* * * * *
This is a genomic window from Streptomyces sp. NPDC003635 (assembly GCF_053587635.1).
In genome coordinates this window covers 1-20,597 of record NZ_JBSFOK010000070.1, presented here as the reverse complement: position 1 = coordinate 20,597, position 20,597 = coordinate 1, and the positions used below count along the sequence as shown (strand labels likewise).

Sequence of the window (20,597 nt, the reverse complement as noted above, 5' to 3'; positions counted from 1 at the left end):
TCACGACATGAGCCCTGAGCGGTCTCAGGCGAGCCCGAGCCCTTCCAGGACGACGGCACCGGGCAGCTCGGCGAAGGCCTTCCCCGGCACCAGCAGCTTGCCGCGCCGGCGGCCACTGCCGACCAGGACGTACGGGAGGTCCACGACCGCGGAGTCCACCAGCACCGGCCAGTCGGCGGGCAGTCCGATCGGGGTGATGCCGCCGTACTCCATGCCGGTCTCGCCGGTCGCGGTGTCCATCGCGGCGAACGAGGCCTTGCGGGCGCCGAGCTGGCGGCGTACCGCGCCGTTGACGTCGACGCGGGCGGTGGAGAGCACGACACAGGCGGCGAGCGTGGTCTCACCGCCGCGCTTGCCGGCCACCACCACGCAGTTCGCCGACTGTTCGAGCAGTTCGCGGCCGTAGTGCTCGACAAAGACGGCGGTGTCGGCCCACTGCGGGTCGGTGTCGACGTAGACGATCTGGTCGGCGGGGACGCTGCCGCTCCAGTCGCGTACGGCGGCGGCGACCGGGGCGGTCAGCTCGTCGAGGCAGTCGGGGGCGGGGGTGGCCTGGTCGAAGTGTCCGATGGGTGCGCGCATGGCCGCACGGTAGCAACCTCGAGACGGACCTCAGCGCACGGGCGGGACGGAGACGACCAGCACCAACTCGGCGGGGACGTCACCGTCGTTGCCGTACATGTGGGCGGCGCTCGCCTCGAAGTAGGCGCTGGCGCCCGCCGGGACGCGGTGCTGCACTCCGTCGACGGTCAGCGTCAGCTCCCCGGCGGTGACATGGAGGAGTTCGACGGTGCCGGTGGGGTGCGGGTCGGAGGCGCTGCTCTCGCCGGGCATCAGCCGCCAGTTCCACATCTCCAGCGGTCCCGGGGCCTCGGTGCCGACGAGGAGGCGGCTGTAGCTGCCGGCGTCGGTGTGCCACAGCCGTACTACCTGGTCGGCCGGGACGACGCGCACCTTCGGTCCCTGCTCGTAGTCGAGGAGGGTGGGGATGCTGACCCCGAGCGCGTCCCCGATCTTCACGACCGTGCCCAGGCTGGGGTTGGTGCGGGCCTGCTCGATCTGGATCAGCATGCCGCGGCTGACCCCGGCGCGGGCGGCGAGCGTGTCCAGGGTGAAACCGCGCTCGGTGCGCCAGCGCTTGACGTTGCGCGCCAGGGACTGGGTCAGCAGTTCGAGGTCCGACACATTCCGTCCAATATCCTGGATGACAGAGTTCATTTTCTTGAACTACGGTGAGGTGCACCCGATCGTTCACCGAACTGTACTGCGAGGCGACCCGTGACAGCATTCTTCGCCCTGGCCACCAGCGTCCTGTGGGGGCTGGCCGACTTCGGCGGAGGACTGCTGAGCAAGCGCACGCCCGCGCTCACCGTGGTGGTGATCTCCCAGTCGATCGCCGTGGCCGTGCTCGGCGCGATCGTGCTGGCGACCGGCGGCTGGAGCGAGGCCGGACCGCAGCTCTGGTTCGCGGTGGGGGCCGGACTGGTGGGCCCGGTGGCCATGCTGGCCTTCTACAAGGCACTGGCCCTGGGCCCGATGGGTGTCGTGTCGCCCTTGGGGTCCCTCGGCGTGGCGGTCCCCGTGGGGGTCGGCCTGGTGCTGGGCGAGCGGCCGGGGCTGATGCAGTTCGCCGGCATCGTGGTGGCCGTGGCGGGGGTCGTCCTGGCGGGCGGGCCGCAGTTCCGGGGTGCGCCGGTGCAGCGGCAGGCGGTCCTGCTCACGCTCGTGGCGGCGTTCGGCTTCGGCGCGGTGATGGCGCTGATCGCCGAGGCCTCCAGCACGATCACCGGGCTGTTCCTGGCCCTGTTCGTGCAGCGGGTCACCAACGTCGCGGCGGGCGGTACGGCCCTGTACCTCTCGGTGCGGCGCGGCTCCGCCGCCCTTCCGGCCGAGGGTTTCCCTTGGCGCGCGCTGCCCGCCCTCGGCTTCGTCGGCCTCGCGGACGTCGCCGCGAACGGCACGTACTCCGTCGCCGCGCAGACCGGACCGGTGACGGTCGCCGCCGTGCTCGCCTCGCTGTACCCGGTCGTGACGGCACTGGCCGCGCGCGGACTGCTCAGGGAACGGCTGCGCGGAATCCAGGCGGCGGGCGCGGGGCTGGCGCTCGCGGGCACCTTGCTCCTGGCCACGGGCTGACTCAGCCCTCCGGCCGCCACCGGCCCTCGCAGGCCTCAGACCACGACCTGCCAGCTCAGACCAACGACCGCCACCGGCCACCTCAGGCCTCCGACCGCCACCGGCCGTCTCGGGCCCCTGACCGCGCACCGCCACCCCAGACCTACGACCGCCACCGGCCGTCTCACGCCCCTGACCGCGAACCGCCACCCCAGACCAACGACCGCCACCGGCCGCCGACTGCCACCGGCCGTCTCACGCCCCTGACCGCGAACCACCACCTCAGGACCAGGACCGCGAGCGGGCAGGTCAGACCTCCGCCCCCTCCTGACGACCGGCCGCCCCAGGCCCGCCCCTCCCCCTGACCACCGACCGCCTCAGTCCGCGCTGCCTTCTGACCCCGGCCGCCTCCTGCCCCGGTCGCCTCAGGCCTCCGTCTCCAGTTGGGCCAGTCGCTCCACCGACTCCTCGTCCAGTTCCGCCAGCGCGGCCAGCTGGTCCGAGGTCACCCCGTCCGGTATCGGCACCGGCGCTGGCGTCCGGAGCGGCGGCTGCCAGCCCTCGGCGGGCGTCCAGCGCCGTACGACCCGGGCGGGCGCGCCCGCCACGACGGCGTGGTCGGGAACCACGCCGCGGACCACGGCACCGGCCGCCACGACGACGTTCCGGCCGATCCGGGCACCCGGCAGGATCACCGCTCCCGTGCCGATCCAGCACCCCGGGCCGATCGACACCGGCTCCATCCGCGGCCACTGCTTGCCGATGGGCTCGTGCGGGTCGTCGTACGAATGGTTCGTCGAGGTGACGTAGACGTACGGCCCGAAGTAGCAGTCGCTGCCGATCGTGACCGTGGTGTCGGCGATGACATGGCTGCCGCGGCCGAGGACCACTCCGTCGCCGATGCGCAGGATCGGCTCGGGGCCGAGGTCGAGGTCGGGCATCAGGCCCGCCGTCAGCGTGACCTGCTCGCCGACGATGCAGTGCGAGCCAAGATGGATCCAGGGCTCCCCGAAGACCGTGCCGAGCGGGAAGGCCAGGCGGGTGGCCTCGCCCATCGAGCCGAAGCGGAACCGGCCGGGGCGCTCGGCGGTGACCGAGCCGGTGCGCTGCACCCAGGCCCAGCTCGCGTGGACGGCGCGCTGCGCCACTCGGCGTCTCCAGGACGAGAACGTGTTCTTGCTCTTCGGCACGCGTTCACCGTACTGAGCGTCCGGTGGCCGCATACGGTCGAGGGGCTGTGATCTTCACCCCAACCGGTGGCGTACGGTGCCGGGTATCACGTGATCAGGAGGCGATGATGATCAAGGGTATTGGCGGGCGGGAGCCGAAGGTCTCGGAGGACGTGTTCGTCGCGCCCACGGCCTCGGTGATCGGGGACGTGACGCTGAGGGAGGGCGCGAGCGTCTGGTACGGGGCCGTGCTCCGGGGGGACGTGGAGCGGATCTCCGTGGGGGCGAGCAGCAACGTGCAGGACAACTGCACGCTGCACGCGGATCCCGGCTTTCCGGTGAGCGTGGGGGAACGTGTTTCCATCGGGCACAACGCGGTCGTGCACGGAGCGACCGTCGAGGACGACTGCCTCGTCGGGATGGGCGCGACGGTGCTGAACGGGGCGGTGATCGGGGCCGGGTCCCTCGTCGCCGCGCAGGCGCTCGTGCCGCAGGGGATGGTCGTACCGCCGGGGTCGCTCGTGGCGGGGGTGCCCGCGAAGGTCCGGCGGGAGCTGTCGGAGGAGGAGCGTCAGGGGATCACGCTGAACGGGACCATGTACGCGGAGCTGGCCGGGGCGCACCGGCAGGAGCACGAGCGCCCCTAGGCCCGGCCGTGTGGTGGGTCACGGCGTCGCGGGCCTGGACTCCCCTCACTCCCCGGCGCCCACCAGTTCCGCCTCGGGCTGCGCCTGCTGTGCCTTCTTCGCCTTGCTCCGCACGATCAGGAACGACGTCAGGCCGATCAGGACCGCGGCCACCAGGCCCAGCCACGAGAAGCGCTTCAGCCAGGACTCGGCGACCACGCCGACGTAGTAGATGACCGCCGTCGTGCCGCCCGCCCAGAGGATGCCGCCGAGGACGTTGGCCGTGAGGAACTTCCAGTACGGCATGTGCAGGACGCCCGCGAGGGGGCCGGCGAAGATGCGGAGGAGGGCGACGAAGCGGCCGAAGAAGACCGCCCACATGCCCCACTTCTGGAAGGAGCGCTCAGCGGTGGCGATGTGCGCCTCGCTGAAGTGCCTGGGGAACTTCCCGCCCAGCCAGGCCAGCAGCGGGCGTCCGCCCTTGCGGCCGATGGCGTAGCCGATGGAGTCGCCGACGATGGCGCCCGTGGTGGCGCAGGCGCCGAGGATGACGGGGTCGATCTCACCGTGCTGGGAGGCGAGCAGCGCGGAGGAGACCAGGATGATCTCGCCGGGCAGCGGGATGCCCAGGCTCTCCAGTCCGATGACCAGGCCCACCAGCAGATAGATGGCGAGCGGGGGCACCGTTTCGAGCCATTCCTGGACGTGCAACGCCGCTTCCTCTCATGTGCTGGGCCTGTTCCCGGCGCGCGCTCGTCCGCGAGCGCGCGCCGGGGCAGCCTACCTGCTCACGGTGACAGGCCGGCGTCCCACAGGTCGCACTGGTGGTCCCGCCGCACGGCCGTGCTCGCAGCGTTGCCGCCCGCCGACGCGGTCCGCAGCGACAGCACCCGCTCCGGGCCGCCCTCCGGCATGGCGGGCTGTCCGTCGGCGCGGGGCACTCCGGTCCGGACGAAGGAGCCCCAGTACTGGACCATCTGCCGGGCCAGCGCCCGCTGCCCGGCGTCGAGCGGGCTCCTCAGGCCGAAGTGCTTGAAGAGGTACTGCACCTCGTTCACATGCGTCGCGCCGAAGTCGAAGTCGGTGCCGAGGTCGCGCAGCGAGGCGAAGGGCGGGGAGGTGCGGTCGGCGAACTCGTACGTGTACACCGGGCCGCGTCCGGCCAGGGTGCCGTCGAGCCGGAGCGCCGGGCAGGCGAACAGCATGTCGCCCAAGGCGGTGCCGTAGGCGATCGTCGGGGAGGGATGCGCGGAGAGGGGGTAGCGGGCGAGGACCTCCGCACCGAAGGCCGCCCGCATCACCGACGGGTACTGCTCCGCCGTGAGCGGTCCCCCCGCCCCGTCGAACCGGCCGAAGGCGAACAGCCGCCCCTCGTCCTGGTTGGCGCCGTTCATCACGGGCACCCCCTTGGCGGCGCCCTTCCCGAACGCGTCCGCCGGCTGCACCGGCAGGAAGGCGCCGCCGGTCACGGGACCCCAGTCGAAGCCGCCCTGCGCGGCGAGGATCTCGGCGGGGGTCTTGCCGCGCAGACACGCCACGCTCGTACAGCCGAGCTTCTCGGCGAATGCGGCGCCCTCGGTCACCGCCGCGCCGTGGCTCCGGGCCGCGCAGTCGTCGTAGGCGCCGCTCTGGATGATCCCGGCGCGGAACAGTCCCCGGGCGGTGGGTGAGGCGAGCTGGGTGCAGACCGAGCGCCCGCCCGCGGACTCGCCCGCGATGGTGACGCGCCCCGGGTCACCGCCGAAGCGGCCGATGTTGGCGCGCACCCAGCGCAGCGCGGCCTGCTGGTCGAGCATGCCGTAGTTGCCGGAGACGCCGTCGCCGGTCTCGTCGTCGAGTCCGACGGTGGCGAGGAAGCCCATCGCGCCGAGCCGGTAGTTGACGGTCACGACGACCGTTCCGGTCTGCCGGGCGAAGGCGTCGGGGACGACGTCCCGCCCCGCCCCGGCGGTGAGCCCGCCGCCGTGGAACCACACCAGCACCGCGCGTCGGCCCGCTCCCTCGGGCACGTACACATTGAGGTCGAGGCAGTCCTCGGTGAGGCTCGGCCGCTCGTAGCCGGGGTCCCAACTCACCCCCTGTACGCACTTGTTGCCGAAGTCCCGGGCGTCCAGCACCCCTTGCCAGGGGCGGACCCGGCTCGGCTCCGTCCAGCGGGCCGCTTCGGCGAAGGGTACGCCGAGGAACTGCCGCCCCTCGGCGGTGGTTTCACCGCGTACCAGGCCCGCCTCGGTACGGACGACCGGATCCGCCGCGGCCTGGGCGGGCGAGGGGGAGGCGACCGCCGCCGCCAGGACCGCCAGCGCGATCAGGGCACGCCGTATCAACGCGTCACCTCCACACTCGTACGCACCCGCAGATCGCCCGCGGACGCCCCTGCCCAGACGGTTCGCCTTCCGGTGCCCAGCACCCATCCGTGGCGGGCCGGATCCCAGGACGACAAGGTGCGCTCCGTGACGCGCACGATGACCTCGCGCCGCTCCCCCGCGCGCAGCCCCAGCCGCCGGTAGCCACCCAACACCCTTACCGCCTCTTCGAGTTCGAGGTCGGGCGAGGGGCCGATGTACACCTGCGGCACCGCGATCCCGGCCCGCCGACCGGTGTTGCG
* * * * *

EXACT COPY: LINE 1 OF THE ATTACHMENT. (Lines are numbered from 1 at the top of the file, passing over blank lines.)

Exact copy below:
This is a genomic window from Streptomyces sp. NPDC003635 (assembly GCF_053587635.1).